What have been some of the key developments towards a sustainable future for textiles?
There is a greater level of awareness around sustainability issues across the supply chain and brands are having to respond to consumer demand for more sustainable textiles. There's also growing evidence of stakeholders starting to collaborate more closely to establish and implement industry wide improvements.
In the past, the focus was on the issue of hazardous chemical content in textiles and the mechanism to control; by issuing restricted substance lists (RSL's) which detailed the concentration limits of individual hazardous chemicals that a textile article could contain. In recent years the control mechanism has moved to examining and specifying the hazardous chemical content within the actual commercial chemical and dye formulations, which are delivered to a textile mill. In this way we have seen a shift to problem prevention rather than problem management. However, it must be noted that it is necessary to work towards a convergence of a universal industry standard, rather than introduce new, brand-specific standards. We need to avoid burdening the industry with unnecessary additional costs in order to confirm compliance to multiple standards.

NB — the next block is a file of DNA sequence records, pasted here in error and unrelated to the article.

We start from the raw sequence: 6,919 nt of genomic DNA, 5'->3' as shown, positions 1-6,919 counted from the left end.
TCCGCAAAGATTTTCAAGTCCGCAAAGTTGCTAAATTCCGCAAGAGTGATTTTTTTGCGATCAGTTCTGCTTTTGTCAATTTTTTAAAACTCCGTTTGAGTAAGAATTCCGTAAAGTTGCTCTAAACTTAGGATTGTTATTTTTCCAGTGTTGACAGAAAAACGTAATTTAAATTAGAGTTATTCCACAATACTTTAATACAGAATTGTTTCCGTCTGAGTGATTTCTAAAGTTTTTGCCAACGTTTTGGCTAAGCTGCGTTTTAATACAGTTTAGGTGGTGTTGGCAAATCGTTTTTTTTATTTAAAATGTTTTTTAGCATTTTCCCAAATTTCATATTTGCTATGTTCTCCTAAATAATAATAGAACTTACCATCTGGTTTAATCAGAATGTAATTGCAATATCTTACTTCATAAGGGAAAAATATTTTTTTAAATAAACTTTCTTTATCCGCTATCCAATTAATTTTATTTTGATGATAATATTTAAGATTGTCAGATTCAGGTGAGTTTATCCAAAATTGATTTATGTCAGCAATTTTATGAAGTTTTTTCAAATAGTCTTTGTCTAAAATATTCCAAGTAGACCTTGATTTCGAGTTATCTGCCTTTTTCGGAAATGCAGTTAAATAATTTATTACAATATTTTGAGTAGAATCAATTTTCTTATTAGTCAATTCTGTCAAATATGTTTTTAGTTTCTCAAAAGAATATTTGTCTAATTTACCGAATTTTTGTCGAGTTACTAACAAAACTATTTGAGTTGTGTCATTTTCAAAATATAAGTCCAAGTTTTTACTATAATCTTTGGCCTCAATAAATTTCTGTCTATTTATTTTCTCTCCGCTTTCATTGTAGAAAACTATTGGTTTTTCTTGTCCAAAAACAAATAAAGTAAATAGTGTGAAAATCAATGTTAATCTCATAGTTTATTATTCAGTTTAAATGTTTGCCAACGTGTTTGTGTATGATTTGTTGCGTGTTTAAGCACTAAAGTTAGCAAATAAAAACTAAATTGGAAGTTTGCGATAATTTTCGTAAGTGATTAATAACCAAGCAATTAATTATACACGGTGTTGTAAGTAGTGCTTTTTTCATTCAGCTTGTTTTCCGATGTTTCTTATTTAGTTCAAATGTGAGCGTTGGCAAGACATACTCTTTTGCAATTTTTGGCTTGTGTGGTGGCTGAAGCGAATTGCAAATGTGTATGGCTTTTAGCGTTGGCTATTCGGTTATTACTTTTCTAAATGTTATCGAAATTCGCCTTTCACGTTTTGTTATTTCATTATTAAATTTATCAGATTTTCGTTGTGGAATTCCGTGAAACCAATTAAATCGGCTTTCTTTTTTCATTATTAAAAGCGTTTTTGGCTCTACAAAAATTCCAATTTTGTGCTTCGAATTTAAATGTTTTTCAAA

Public and environmental health is a universal requirement and should not be used as a market differentiator in relation to the consumer, which was the case to some extent, when RSL's were first implemented in the industry.
How does your organisation contribute to a cleaner, greener textile industry?
In 2012, Archroma introduced One Way, a proprietary methodology to help mills and brand owners to develop innovative textile solutions that are both ecologically and economically sustainable. Our ultimate aim is to provide a fast, measurable and reliable approach to the selection of chemical product and process solutions to help customers meet their sustainability targets in a fast and reliable manner.